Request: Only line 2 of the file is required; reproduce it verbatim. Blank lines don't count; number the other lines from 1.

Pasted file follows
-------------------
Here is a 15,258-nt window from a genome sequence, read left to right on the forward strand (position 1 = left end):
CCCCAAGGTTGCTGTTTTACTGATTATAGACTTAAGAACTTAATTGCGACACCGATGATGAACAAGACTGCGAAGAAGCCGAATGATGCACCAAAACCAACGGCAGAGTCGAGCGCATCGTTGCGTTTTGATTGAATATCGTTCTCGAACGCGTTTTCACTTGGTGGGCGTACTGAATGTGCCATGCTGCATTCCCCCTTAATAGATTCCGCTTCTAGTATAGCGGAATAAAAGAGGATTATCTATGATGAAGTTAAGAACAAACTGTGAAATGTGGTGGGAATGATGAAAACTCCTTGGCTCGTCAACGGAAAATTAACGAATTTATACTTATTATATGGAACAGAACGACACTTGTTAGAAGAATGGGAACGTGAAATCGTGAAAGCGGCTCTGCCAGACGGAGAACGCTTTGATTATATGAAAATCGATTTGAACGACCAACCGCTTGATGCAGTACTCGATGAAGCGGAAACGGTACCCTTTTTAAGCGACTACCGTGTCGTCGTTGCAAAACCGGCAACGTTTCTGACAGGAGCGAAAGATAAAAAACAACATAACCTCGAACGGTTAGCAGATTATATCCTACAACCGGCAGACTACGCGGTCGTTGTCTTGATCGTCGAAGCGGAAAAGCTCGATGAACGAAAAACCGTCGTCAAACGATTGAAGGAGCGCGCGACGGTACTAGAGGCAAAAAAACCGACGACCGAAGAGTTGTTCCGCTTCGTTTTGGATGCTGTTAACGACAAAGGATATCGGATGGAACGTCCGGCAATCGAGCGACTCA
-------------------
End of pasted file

CCCCAAGGTTGCTGTTTTACTGATTATAGACTTAAGAACTTAATTGCGACACCGATGATGAACAAGACTGCGAAGAAGCCGAATGATGCACCAAAACCAACGGCAGAGTCGAGCGCATCGTTGCGTTTTGATTGAATATCGTTCTCGAACGCGTTTTCACTTGGTGGGCGTACTGAATGTGCCATGCTGCATTCCCCCTTAATAGATTCCGCTTCTAGTATAGCGGAATAAAAGAGGATTATCTATGATGAAGTTAAGAACAAACTGTGAAATGTGGTGGGAATGATGAAAACTCCTTGGCTCGTCAACGGAAAATTAACGAATTTATACTTATTATATGGAACAGAACGACACTTGTTAGAAGAATGGGAACGTGAAATCGTGAAAGCGGCTCTGCCAGACGGAGAACGCTTTGATTATATGAAAATCGATTTGAACGACCAACCGCTTGATGCAGTACTCGATGAAGCGGAAACGGTACCCTTTTTAAGCGACTACCGTGTCGTCGTTGCAAAACCGGCAACGTTTCTGACAGGAGCGAAAGATAAAAAACAACATAACCTCGAACGGTTAGCAGATTATATCCTACAACCGGCAGACTACGCGGTCGTTGTCTTGATCGTCGAAGCGGAAAAGCTCGATGAACGAAAAACCGTCGTCAAACGATTGAAGGAGCGCGCGACGGTACTAGAGGCAAAAAAACCGACGACCGAAGAGTTGTTCCGCTTCGTTTTGGATGCTGTTAACGACAAAGGATATCGGATGGAACGTCCGGCAATCGAGCGACTCA